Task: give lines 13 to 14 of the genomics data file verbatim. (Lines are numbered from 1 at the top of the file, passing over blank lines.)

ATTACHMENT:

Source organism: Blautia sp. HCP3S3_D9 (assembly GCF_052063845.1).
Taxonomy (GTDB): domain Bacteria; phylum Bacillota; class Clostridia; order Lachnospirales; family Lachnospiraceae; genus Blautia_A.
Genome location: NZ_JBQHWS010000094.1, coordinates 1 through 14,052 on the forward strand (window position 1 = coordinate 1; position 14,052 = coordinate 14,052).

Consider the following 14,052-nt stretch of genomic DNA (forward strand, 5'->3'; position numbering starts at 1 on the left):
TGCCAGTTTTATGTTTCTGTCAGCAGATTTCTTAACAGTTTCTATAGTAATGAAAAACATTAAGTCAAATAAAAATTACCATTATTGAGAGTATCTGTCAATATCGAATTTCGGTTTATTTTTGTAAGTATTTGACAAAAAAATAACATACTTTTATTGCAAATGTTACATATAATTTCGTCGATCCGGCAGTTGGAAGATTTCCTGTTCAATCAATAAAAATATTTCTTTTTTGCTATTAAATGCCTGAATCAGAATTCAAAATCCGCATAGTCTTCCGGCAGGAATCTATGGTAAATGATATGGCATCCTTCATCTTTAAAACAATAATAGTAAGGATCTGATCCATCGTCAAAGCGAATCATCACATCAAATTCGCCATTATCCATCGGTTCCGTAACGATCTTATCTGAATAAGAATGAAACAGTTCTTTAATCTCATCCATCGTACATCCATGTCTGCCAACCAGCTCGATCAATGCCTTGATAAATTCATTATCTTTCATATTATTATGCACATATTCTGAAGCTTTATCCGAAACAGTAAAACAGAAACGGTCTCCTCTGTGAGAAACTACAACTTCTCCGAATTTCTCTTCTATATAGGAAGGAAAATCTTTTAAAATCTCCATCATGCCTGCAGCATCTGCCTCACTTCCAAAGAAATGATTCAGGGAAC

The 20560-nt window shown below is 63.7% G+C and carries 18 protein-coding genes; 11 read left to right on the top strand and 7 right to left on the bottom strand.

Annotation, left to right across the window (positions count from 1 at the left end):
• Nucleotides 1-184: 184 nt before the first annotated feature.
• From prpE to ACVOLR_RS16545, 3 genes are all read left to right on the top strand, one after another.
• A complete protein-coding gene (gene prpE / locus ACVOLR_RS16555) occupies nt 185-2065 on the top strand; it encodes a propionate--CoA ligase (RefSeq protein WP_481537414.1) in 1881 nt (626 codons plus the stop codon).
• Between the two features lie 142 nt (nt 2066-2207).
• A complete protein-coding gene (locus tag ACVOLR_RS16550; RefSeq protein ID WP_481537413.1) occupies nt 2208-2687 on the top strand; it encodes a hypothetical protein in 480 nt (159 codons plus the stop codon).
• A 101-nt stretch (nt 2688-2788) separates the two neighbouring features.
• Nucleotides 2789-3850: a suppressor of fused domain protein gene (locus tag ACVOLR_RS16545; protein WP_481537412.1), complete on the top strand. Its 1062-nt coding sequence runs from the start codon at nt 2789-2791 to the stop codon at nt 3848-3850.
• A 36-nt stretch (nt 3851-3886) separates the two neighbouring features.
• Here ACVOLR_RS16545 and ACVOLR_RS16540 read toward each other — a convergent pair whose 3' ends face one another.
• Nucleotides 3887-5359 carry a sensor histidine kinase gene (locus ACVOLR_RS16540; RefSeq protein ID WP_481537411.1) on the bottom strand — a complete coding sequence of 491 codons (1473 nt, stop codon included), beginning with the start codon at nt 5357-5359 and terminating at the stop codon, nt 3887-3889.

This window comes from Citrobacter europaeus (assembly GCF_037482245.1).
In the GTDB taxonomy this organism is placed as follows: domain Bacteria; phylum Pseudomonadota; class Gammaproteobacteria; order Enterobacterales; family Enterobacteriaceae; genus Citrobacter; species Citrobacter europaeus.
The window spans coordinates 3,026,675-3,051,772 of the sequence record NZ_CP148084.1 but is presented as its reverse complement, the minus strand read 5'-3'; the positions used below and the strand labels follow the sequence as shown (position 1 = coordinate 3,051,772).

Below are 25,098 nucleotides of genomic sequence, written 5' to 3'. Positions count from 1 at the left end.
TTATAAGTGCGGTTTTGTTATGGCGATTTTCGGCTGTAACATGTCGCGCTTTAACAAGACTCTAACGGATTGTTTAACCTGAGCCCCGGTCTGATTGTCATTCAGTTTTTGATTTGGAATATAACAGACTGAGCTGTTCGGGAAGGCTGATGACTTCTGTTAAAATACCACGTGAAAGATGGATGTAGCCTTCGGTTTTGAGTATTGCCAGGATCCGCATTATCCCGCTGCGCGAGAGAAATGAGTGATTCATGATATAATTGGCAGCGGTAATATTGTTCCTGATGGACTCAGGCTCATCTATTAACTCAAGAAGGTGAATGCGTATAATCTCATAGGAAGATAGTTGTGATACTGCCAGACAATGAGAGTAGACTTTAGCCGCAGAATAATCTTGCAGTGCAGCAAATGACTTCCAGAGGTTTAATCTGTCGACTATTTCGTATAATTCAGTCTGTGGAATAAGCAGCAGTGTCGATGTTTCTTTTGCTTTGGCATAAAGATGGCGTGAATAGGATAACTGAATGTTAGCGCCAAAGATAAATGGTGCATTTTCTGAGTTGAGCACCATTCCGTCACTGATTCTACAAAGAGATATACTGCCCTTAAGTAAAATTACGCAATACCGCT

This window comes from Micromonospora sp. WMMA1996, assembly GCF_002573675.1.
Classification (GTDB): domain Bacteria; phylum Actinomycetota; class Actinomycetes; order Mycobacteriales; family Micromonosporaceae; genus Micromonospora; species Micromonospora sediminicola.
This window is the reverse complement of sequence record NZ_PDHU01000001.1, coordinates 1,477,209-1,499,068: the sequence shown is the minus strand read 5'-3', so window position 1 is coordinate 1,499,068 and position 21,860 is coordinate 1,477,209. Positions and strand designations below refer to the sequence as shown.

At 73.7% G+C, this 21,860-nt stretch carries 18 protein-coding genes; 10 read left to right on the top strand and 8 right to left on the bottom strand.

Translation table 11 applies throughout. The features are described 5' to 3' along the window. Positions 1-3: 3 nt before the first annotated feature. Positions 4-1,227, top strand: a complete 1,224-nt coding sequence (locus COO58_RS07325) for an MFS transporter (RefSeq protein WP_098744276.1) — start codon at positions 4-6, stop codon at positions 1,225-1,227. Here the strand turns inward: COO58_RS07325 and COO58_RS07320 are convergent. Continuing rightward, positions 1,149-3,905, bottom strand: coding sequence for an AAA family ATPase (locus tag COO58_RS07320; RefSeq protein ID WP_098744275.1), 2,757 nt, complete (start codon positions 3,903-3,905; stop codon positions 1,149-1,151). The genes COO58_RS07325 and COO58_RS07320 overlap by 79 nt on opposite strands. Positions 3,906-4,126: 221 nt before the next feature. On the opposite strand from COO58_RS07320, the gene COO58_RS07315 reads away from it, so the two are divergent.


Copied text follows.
• A 101-nt stretch (nt 2688-2788) separates the two neighbouring features.
• Nucleotides 2789-3850: a suppressor of fused domain protein gene (locus tag ACVOLR_RS16545; protein WP_481537412.1), complete on the top strand. Its 1062-nt coding sequence runs from the start codon at nt 2789-2791 to the stop codon at nt 3848-3850.